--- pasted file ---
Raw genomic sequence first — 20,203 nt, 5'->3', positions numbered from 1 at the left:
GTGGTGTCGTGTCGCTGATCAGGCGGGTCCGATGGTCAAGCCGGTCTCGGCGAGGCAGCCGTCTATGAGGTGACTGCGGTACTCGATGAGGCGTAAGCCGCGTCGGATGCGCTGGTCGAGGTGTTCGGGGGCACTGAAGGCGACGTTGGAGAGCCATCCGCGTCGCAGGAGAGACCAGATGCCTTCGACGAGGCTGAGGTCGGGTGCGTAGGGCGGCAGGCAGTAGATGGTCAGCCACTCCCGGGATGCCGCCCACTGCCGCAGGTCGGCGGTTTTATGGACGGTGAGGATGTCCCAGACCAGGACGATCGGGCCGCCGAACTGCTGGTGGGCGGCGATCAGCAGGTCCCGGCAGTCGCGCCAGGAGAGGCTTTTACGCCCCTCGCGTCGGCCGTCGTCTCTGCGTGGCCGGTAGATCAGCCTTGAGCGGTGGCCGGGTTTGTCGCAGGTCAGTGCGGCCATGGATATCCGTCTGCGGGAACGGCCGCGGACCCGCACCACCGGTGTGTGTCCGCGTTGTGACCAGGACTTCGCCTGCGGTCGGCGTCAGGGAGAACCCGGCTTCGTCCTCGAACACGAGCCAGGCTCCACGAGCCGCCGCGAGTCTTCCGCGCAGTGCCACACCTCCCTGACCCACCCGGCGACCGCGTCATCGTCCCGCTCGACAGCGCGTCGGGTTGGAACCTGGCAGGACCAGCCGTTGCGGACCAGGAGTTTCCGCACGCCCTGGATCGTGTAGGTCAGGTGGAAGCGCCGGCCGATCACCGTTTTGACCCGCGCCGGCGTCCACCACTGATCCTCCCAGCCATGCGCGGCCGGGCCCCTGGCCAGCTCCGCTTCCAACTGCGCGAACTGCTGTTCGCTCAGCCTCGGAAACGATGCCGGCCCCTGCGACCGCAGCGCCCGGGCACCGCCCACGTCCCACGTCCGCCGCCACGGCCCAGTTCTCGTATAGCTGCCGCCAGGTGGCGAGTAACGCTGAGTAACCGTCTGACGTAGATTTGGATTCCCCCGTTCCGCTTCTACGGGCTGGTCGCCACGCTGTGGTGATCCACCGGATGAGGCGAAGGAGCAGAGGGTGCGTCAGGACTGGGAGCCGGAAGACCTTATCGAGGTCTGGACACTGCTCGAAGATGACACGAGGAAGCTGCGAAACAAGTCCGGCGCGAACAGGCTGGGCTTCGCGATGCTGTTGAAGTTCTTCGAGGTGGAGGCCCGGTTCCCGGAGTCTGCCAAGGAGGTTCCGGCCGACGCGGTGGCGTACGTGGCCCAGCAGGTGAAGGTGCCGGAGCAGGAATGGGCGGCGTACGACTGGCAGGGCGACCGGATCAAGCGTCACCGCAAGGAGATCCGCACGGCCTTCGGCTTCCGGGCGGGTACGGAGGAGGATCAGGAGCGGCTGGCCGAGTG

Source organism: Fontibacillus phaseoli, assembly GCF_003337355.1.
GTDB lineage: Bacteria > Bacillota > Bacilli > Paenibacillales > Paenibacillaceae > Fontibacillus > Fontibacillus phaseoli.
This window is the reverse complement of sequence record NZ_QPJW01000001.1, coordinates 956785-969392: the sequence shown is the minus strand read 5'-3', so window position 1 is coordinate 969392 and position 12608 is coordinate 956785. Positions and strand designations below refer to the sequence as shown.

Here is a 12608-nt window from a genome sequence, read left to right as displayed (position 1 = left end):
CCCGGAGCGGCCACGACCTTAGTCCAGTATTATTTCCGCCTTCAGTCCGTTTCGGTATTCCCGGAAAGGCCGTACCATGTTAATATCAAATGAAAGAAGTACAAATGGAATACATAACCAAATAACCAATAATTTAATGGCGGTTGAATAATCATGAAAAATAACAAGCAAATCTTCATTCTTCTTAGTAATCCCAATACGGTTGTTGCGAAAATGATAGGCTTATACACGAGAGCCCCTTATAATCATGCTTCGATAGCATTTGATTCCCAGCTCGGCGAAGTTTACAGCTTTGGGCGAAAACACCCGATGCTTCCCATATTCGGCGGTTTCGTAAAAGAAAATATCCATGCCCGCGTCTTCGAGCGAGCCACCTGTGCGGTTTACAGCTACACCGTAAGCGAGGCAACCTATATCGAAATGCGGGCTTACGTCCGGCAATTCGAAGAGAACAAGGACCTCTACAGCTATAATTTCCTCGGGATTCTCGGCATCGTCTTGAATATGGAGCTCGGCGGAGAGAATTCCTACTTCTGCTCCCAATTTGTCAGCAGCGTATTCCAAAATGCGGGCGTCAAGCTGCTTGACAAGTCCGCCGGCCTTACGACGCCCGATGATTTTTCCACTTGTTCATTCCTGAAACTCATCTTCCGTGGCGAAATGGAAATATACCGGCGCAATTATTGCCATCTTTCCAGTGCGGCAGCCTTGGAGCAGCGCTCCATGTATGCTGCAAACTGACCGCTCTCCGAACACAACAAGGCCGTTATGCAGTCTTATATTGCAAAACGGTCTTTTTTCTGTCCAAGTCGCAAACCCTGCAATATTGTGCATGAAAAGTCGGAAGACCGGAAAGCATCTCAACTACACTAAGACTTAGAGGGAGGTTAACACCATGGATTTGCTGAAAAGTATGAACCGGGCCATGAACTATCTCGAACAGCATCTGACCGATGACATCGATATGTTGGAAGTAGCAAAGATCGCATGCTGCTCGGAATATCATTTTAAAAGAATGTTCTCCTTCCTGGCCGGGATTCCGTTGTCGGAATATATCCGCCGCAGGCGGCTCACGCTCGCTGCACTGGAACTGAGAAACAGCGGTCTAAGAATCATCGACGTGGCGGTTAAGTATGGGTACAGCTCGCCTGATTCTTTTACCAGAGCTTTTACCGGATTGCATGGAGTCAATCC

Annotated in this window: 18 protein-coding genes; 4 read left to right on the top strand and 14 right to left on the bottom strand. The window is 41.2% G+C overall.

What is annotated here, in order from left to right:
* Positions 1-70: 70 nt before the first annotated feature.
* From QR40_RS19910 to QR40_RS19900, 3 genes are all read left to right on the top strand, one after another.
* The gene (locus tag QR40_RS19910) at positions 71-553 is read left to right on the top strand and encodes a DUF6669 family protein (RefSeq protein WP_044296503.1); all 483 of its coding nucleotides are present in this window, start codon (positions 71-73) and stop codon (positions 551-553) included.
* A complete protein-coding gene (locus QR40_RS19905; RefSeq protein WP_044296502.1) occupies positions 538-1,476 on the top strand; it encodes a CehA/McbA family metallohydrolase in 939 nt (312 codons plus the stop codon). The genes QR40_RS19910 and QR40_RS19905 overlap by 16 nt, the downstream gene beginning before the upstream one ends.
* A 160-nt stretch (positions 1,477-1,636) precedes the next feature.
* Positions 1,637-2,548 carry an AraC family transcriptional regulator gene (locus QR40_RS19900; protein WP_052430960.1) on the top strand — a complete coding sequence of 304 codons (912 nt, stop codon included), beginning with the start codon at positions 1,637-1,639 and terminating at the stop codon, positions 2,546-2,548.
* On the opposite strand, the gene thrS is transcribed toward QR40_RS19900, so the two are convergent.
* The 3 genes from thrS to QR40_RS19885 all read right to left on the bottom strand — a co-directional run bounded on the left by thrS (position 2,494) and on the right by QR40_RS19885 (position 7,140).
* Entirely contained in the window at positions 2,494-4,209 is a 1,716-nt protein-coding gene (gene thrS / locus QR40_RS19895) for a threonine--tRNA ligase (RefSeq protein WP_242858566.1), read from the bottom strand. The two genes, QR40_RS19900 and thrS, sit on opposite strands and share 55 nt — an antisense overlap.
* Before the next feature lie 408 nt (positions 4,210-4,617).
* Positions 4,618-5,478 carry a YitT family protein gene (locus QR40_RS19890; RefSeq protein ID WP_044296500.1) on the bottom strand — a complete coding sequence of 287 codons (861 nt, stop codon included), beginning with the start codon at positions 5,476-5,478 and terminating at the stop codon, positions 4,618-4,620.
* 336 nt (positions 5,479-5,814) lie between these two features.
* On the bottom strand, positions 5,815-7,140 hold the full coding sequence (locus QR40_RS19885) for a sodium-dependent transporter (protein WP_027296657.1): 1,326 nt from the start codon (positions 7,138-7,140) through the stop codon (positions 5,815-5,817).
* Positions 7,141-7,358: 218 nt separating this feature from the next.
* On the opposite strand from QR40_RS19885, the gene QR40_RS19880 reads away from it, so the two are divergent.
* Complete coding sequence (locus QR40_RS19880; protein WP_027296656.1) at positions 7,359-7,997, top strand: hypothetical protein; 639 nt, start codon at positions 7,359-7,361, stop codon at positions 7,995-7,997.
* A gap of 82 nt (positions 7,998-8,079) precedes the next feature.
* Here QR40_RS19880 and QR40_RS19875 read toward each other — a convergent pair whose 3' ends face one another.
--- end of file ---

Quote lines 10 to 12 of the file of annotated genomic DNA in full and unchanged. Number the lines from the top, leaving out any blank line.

* Positions 1-70: 70 nt before the first annotated feature.
* From QR40_RS19910 to QR40_RS19900, 3 genes are all read left to right on the top strand, one after another.
* The gene (locus tag QR40_RS19910) at positions 71-553 is read left to right on the top strand and encodes a DUF6669 family protein (RefSeq protein WP_044296503.1); all 483 of its coding nucleotides are present in this window, start codon (positions 71-73) and stop codon (positions 551-553) included.